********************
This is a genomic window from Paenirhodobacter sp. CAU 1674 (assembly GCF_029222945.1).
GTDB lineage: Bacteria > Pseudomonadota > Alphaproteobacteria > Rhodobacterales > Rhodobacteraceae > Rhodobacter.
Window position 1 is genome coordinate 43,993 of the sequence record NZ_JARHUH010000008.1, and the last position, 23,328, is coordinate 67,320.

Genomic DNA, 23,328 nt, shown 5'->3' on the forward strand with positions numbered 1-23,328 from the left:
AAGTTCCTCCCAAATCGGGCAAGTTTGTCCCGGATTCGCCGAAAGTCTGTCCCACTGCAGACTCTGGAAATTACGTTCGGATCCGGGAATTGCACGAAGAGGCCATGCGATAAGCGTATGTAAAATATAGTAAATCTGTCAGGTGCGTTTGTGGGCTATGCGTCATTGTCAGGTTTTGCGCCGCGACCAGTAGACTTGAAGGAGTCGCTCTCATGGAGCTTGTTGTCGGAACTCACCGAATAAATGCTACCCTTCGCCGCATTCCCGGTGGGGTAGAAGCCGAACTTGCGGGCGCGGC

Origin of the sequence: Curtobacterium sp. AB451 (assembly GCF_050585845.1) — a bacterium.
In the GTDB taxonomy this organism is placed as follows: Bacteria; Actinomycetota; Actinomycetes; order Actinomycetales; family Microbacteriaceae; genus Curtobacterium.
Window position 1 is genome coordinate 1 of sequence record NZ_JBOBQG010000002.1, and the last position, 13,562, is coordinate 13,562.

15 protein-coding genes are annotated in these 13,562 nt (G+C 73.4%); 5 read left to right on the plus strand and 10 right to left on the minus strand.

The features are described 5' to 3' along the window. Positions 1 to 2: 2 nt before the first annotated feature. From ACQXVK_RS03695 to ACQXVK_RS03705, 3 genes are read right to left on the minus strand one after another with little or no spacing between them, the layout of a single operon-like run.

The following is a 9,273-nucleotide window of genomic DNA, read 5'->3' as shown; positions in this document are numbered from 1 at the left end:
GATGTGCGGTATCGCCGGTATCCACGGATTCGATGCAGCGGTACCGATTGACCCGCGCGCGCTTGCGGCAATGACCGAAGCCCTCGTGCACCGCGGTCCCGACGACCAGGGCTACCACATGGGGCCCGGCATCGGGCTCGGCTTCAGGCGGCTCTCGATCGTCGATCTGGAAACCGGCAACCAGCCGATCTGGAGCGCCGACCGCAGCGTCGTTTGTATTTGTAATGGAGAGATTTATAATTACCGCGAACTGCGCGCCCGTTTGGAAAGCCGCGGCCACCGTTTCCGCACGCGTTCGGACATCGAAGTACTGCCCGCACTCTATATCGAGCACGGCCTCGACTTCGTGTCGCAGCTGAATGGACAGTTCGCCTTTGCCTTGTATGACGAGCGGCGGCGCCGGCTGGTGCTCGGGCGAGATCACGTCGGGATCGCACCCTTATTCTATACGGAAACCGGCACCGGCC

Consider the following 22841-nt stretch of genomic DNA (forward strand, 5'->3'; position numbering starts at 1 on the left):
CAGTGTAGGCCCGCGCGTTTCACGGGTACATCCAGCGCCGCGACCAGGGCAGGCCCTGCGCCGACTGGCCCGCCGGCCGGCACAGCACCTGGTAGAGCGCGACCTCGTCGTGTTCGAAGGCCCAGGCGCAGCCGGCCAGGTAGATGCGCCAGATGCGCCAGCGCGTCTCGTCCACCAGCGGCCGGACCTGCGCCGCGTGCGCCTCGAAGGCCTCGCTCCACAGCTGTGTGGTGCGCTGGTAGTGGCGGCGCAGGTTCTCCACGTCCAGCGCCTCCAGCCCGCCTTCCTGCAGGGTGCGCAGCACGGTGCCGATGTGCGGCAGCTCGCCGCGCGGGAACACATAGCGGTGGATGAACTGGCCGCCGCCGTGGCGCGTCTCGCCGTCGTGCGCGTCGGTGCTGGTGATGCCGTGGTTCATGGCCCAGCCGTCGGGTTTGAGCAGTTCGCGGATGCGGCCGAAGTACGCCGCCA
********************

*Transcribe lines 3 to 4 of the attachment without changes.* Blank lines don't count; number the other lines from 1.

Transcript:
Window position 1 is genome coordinate 43,993 of the sequence record NZ_JARHUH010000008.1, and the last position, 23,328, is coordinate 67,320.

Genomic DNA, 23,328 nt, shown 5'->3' on the forward strand with positions numbered 1-23,328 from the left: